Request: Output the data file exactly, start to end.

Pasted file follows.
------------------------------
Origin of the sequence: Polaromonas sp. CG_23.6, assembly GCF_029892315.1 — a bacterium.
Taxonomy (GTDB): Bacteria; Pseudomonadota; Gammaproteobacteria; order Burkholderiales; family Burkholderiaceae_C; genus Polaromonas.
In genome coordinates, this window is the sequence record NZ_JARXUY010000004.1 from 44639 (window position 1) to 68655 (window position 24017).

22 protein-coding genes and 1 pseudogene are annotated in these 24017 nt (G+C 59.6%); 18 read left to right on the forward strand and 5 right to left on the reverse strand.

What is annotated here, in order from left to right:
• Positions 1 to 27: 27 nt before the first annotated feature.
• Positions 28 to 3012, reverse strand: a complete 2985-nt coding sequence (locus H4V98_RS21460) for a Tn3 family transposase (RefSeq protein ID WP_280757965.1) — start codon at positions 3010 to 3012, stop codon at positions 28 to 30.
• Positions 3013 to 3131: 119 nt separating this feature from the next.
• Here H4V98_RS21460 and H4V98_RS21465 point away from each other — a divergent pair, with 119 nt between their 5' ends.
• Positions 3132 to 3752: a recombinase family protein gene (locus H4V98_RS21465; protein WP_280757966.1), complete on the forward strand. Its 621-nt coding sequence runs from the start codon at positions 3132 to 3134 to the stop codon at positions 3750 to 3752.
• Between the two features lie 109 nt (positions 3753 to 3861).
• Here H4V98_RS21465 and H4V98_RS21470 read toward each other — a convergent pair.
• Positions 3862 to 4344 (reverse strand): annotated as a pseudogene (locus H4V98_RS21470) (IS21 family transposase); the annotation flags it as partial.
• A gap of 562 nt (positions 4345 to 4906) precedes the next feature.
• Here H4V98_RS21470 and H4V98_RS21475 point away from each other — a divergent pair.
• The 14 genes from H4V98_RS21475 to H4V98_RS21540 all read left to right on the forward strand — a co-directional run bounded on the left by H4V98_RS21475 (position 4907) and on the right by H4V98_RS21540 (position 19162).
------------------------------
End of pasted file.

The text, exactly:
Origin of the sequence: Polaromonas sp. CG_23.6, assembly GCF_029892315.1 — a bacterium.
Taxonomy (GTDB): Bacteria; Pseudomonadota; Gammaproteobacteria; order Burkholderiales; family Burkholderiaceae_C; genus Polaromonas.
In genome coordinates, this window is the sequence record NZ_JARXUY010000004.1 from 44639 (window position 1) to 68655 (window position 24017).

22 protein-coding genes and 1 pseudogene are annotated in these 24017 nt (G+C 59.6%); 18 read left to right on the forward strand and 5 right to left on the reverse strand.

What is annotated here, in order from left to right:
• Positions 1 to 27: 27 nt before the first annotated feature.
• Positions 28 to 3012, reverse strand: a complete 2985-nt coding sequence (locus H4V98_RS21460) for a Tn3 family transposase (RefSeq protein ID WP_280757965.1) — start codon at positions 3010 to 3012, stop codon at positions 28 to 30.
• Positions 3013 to 3131: 119 nt separating this feature from the next.
• Here H4V98_RS21460 and H4V98_RS21465 point away from each other — a divergent pair, with 119 nt between their 5' ends.
• Positions 3132 to 3752: a recombinase family protein gene (locus H4V98_RS21465; protein WP_280757966.1), complete on the forward strand. Its 621-nt coding sequence runs from the start codon at positions 3132 to 3134 to the stop codon at positions 3750 to 3752.
• Between the two features lie 109 nt (positions 3753 to 3861).
• Here H4V98_RS21465 and H4V98_RS21470 read toward each other — a convergent pair.
• Positions 3862 to 4344 (reverse strand): annotated as a pseudogene (locus H4V98_RS21470) (IS21 family transposase); the annotation flags it as partial.
• A gap of 562 nt (positions 4345 to 4906) precedes the next feature.
• Here H4V98_RS21470 and H4V98_RS21475 point away from each other — a divergent pair.
• The 14 genes from H4V98_RS21475 to H4V98_RS21540 all read left to right on the forward strand — a co-directional run bounded on the left by H4V98_RS21475 (position 4907) and on the right by H4V98_RS21540 (position 19162).